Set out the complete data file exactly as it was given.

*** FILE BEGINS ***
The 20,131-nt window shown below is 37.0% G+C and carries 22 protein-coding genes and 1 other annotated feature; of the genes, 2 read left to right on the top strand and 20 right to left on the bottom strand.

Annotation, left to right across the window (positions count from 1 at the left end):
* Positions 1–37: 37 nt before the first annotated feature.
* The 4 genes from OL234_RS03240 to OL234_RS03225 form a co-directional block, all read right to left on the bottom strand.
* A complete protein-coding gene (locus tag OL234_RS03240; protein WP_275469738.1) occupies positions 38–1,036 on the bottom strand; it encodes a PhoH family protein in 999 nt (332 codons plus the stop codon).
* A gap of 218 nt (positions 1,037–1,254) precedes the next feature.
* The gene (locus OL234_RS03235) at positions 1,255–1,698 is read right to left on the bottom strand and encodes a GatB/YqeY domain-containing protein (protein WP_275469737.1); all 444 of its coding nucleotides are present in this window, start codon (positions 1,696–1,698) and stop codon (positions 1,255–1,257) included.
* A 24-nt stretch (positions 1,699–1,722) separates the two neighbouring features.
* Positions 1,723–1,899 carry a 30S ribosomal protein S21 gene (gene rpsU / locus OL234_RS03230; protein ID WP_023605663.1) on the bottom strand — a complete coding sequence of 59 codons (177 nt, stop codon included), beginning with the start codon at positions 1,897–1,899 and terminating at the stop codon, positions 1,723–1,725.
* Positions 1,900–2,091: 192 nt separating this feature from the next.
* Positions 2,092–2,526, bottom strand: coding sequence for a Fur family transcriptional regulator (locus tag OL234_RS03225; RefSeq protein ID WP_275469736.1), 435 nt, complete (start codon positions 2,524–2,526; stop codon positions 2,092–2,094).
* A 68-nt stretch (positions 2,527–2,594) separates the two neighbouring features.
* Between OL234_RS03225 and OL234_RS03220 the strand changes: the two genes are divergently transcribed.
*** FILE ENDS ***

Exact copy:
The 20,131-nt window shown below is 37.0% G+C and carries 22 protein-coding genes and 1 other annotated feature; of the genes, 2 read left to right on the top strand and 20 right to left on the bottom strand.

Annotation, left to right across the window (positions count from 1 at the left end):
* Positions 1–37: 37 nt before the first annotated feature.
* The 4 genes from OL234_RS03240 to OL234_RS03225 form a co-directional block, all read right to left on the bottom strand.
* A complete protein-coding gene (locus tag OL234_RS03240; protein WP_275469738.1) occupies positions 38–1,036 on the bottom strand; it encodes a PhoH family protein in 999 nt (332 codons plus the stop codon).
* A gap of 218 nt (positions 1,037–1,254) precedes the next feature.
* The gene (locus OL234_RS03235) at positions 1,255–1,698 is read right to left on the bottom strand and encodes a GatB/YqeY domain-containing protein (protein WP_275469737.1); all 444 of its coding nucleotides are present in this window, start codon (positions 1,696–1,698) and stop codon (positions 1,255–1,257) included.
* A 24-nt stretch (positions 1,699–1,722) separates the two neighbouring features.
* Positions 1,723–1,899 carry a 30S ribosomal protein S21 gene (gene rpsU / locus OL234_RS03230; protein ID WP_023605663.1) on the bottom strand — a complete coding sequence of 59 codons (177 nt, stop codon included), beginning with the start codon at positions 1,897–1,899 and terminating at the stop codon, positions 1,723–1,725.
* Positions 1,900–2,091: 192 nt separating this feature from the next.
* Positions 2,092–2,526, bottom strand: coding sequence for a Fur family transcriptional regulator (locus tag OL234_RS03225; RefSeq protein ID WP_275469736.1), 435 nt, complete (start codon positions 2,524–2,526; stop codon positions 2,092–2,094).
* A 68-nt stretch (positions 2,527–2,594) separates the two neighbouring features.
* Between OL234_RS03225 and OL234_RS03220 the strand changes: the two genes are divergently transcribed.